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HarrietDVane · 20/04/2021 22:47

I work full time in primary and I work (in school) 7.30am-6.30pm Monday to Friday. I very rarely bring work home in the evenings midweek, as I prefer to do it at school. Weekend work varies according to workload - on a good week I might only do 2-3 hours' marking on a Sunday afternoon. On a bad week I'll do two full days, but that isn't the norm. I'm 'just' a class teacher with a subject responsibility though; not SLT or SENCO or anything fancy!

I don't know anyone who gets away with working just their 1265 hours (or part time equivalent).

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Subordinateclause · 22/04/2021 03:28

Without meaning to be rude, I don't think responses from secondary teachers are relevant if you teach primary. The more I read The Staffroom boards, the more I think it sounds like an almost completely different job. I am very considerate of how to reduce my workload but as a KS2 teacher do considerably more hours than a secondary head of department friend, and I'm in a school with very little expectation of extra paperwork. Agree it's often the differentiation for SEN that can add up and even then I feel like I'm doing the very minimum those children deserve. I work 0.8 and do around 36-40 hours a week and a maybe 6 hours extra to that each half term holiday, plus more in the summer holiday.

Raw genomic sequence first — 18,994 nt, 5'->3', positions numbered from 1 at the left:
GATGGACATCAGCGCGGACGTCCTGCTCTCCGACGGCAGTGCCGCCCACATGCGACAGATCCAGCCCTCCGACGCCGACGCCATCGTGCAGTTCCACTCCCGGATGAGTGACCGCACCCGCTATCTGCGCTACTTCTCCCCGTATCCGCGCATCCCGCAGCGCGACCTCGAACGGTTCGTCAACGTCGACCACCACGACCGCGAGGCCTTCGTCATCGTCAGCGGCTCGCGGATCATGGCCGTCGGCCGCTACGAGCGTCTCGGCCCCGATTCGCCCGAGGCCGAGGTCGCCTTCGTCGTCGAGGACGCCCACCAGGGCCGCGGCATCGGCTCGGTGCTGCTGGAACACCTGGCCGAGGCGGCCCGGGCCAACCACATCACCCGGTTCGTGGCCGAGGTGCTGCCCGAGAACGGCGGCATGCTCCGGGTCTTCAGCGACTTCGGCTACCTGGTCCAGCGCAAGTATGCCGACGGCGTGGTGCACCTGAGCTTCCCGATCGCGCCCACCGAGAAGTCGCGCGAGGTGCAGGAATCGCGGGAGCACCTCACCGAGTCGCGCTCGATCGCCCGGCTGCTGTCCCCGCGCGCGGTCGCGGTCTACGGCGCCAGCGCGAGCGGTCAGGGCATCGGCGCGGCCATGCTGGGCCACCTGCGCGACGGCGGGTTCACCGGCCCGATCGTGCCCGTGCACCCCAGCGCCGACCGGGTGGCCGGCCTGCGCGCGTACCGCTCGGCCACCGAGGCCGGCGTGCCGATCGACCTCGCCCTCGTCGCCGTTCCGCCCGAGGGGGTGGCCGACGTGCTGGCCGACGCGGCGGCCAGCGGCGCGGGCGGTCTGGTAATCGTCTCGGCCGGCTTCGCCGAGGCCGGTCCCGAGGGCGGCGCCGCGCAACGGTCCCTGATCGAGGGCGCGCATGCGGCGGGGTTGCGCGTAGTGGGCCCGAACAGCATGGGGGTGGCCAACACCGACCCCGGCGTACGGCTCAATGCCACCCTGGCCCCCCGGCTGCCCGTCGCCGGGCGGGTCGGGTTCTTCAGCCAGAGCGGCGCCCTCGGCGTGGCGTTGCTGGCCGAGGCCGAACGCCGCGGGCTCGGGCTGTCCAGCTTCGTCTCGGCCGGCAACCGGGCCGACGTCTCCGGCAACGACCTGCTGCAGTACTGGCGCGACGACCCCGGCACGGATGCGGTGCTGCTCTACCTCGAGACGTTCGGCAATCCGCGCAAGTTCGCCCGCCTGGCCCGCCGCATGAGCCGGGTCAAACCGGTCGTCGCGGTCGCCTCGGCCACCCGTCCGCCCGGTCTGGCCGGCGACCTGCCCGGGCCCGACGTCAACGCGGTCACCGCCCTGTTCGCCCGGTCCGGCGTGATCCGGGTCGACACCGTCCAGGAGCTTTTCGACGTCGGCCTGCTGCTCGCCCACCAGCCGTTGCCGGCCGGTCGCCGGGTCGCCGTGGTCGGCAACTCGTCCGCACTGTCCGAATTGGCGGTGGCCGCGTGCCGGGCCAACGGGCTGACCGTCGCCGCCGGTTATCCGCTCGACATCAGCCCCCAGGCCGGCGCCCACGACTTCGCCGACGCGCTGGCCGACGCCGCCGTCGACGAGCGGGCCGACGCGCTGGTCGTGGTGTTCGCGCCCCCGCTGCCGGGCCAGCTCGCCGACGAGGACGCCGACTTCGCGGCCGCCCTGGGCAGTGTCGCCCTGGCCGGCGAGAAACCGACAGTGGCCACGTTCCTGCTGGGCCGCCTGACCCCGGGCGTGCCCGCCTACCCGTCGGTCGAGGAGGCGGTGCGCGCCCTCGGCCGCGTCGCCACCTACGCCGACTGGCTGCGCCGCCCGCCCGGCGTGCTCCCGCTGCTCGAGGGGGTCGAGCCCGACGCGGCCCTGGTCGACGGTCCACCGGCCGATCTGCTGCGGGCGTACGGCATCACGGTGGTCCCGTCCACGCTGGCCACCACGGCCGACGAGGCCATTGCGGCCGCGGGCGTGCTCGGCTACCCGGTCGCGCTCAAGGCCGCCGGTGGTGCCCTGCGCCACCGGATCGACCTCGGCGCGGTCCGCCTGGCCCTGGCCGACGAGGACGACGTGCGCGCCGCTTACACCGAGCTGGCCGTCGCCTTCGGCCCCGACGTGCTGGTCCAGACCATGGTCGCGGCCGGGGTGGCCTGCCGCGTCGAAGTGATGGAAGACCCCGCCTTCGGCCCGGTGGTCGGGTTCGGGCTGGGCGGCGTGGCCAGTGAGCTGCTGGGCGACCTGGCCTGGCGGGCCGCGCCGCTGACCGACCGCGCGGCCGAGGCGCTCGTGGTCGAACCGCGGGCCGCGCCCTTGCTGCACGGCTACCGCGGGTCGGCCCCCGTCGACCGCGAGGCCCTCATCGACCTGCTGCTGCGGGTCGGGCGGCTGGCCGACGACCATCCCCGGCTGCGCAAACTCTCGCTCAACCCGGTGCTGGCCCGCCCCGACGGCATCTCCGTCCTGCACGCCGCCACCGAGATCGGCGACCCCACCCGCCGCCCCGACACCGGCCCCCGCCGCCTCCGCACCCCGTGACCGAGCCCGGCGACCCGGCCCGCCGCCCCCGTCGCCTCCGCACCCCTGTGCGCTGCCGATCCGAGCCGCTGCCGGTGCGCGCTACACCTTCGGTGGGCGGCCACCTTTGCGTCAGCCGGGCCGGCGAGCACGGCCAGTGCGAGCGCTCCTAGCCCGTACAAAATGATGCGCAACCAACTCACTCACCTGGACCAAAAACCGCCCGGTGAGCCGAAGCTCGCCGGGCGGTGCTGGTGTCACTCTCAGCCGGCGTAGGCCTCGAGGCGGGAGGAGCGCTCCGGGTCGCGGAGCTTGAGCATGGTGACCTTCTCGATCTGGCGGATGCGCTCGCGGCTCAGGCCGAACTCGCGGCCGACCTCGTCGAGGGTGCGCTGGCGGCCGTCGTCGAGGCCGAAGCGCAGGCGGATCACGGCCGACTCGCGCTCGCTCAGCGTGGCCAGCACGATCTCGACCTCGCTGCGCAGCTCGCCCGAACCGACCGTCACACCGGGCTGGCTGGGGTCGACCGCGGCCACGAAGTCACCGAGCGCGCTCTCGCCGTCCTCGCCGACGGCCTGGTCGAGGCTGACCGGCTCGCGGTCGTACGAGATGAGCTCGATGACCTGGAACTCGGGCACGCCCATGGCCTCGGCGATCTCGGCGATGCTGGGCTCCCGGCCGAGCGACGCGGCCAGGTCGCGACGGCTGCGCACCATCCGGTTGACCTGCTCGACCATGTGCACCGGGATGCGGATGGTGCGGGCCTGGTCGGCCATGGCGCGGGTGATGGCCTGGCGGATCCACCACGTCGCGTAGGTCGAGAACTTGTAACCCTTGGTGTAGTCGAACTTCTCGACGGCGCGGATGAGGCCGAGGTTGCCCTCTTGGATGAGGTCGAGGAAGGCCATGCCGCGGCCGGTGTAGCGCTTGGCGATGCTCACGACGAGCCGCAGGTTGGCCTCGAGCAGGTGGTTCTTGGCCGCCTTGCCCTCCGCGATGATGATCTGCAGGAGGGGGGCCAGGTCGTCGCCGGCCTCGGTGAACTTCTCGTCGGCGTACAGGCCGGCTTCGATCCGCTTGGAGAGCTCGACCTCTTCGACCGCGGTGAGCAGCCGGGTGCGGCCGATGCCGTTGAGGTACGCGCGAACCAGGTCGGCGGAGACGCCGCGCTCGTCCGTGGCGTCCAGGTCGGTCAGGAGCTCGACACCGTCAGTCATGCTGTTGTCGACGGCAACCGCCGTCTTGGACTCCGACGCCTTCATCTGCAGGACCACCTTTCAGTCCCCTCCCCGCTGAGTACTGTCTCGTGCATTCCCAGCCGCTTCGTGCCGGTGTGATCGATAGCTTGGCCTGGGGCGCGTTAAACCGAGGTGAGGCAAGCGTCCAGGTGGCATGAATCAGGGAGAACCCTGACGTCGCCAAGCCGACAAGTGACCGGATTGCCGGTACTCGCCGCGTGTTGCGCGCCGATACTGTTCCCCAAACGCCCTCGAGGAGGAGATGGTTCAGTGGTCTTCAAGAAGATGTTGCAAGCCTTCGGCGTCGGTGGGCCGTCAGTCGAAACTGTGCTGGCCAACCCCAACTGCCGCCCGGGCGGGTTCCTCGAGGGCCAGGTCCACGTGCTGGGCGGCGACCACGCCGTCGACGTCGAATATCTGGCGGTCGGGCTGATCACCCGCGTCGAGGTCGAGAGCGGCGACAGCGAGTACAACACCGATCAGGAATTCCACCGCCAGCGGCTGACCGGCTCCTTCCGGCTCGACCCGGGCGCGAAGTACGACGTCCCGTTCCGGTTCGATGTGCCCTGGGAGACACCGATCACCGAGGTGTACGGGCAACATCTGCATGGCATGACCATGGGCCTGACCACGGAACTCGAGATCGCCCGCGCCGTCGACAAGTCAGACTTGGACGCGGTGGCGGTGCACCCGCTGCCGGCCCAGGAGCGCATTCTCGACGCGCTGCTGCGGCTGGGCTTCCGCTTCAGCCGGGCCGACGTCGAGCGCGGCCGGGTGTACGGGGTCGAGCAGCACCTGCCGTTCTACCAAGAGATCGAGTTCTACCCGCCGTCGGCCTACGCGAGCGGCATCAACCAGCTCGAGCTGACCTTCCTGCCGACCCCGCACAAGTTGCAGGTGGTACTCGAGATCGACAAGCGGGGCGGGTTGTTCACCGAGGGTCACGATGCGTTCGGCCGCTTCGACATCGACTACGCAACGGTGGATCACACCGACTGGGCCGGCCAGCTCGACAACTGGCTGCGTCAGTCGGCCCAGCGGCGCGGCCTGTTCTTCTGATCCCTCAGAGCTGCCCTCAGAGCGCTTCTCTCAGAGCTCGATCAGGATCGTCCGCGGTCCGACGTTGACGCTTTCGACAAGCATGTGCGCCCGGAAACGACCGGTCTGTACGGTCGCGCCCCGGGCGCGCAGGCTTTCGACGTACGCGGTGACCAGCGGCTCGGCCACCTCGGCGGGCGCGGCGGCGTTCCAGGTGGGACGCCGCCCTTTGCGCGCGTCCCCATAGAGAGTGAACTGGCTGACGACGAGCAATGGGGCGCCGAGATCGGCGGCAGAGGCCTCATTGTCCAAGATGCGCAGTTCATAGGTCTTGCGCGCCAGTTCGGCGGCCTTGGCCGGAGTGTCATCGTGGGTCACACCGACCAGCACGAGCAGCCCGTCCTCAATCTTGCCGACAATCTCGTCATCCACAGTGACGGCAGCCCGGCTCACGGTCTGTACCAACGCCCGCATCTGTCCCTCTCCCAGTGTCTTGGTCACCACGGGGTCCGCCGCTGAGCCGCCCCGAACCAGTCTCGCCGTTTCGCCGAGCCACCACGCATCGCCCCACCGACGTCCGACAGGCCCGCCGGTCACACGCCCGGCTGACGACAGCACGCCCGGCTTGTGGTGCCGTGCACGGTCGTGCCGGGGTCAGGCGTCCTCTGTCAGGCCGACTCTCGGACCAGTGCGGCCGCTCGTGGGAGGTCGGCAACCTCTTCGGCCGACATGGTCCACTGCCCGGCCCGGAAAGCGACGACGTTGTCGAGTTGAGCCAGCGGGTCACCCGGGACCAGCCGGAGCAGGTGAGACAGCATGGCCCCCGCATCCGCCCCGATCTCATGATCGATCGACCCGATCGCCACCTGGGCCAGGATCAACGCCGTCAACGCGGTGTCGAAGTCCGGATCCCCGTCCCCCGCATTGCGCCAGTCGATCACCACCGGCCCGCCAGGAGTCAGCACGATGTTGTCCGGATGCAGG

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ValancyRedfern · 22/04/2021 06:40

I think in secondary it depends very much what subject you are. I certainly work longer hours than my science and maths colleagues. For my first two years I worked 7 days a week, now down to 6 thankfully! I agree though, that primary workload seems higher in general.

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echt · 22/04/2021 09:51

While teachers plainly work more than the 1265, the point is they don 't have to, and when challenged by SLT can say so, e.g. this deadline doesn't work for me given my other school commitments.

Do what you can and then wait until challenged.

Seriously, they'll react like salt on a slug.🧂🐌

That's a snail, but you know what I mean

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Timeturnerplease · 24/04/2021 18:48

I do 7.30-4.30 in school, then about 7-10 five nights a week. I’m in a single form entry though, so we plan and resource everything ourselves and the more experienced of us have additional responsibilities (I have English lead, Humanities lead, mentoring lead and deputy DSL). I used to do things for these responsibilities on a Saturday morning, but since we started having children I now do them Friday night and have weekends with our toddler.

The only teacher I’ve ever heard of being able to get planning/resourcing/admin done in PPA is a colleague of mine who moved from a three form entry in London, so they split planning across the year group team, and they had phase leaders with TLRs and time out of class to do all of the subject and safeguarding stuff.